Gail Borden introduced the world to condensed milk on this date in 1851. He was yet another of the inventor/entrepreneurs that defined the Nineteenth Century. He started out as a surveyor in Mississippi, then became a newspaper publisher in Texas, then invented a meat biscuit to feed soldiers and finally started working on a milk product.
He didn’t actually fail at anything – he got bored with surveying and although his newspaper had a good reputation, it not only didn’t make any money, the Mexican army destroyed it during an invasion of Texas. His meat biscuit didn’t make any money either, although it won a prize at the exposition in London.
But condensed milk was the answer to everyone’s prayers. In a world without refrigeration and poor sanitation, the diseases you could get from bad milk were legion, never mind the awful taste. And Borden, while not vertically integrated, was vertically in control. The process began on the farm – he set new standards of cleanliness for dairies and made sure they were followed.
The idea of condensed milk actually came from the Shakers, who had a similar process for preserving fruit juices. Condensed milk, unlike evaporated milk, is simply milk solids with very little liquid and sugar added. It was originally called sweetened condensed milk.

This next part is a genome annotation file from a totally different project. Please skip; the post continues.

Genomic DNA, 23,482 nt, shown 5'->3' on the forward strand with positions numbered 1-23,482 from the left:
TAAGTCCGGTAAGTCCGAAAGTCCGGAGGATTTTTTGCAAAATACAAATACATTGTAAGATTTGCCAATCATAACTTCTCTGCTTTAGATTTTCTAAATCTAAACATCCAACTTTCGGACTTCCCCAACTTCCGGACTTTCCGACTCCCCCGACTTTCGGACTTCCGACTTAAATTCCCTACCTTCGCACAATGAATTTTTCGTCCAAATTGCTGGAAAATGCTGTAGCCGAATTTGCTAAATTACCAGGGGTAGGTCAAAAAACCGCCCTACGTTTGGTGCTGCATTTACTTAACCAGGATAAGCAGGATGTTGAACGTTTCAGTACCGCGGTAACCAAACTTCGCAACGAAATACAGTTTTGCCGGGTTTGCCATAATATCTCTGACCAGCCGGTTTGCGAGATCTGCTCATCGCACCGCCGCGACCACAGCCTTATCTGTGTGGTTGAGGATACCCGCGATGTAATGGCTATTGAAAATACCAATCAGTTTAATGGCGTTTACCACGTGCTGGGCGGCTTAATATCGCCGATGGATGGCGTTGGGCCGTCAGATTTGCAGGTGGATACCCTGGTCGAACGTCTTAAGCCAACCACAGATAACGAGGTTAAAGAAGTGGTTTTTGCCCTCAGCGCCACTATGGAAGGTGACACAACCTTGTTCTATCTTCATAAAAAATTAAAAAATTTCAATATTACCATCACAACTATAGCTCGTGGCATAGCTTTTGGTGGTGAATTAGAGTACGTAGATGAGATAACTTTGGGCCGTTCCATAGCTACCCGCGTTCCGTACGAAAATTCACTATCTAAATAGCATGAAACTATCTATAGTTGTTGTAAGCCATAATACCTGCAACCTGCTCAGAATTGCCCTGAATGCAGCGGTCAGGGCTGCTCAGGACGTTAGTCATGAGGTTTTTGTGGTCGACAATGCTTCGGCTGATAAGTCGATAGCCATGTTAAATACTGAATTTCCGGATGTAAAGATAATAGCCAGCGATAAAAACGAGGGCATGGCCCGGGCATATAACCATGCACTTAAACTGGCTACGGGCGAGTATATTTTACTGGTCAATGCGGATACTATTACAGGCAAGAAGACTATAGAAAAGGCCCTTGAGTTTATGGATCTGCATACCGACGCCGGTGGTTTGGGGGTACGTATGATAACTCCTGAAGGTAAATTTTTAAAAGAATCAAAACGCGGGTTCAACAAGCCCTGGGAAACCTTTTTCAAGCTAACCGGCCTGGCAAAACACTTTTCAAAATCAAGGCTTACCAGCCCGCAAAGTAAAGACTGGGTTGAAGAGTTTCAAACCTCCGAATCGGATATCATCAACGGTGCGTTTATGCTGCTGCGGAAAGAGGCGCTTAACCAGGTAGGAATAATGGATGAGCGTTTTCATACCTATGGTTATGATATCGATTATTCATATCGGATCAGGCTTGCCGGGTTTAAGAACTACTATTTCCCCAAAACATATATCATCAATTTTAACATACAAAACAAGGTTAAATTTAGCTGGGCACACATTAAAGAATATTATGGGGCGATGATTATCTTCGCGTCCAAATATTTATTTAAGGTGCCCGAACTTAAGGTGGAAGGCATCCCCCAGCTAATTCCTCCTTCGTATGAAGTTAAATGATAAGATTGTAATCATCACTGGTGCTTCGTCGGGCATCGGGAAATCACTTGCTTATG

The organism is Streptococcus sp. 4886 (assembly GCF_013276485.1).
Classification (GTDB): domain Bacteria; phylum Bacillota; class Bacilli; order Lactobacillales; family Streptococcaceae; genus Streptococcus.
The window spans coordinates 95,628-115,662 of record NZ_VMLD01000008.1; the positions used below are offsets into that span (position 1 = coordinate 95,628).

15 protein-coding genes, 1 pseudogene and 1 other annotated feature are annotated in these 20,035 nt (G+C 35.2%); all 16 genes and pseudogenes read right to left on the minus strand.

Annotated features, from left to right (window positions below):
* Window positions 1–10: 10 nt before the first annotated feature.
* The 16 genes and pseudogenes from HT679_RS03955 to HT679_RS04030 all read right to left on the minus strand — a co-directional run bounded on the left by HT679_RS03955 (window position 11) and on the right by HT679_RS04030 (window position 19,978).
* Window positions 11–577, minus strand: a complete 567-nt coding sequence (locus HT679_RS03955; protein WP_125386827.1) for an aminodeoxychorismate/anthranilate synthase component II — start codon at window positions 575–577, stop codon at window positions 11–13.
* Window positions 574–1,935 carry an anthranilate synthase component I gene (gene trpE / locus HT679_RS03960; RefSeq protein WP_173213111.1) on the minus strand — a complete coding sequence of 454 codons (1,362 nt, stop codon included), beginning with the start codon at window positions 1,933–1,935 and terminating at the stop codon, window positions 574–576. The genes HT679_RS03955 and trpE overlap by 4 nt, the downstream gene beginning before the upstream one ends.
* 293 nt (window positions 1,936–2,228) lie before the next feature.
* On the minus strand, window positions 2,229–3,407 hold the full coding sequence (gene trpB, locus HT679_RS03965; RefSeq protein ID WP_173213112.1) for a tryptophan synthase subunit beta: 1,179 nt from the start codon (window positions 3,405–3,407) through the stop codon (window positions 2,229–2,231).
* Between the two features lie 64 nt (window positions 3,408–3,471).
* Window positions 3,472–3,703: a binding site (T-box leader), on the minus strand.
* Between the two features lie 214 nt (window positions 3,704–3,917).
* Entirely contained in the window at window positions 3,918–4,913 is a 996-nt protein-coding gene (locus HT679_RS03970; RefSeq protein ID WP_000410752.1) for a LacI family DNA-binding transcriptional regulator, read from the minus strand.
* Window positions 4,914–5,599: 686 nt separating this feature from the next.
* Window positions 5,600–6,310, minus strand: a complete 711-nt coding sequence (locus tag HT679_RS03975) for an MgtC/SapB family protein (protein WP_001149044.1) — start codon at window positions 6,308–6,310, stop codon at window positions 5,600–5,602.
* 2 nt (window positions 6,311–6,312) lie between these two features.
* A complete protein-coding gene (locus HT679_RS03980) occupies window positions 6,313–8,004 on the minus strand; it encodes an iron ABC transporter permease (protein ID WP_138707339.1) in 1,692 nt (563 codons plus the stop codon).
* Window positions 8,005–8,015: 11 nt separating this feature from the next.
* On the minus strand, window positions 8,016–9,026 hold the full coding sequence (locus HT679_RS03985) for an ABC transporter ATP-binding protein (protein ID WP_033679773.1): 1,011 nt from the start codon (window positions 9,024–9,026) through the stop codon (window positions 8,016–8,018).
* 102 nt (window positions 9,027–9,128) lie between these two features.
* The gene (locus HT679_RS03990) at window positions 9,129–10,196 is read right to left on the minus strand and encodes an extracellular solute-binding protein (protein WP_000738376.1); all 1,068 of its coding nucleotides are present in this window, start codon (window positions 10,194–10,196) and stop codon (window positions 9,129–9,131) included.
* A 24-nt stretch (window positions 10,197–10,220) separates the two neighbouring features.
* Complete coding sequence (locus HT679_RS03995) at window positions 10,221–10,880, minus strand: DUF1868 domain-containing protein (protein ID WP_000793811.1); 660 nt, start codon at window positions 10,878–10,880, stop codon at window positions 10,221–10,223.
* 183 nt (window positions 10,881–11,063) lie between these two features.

Borden was soon selling so much condensed milk that he leased his patent to others. With the advent of the Civil War, the government bought great quantities of the stuff because of its long shelf life and nutritive value.
Gail Borden got rich, the company got huge and in the 1950s started diversifying. They soon owned snack foods, pasta (they once had 30% of the market), chemicals, adhesives (Elmer’s Glue) and so on. In fact, they got too big not to fail and in the early 90′s went bankrupt and sold off bits. The milk business went to Mexico’s Grupo Lala, the chemicals went to a new company that included BakeliteAG and snack foods went to Dean Foods.
Grupo Lala US owns Eagle Brand Condensed Milk, pretty much the same kind of stuff in the same kind of can that Gail Borden created a century and a half ago.
He had a girl’s name, btw, because that was his father’s name; his mother’s name was Philadelphia.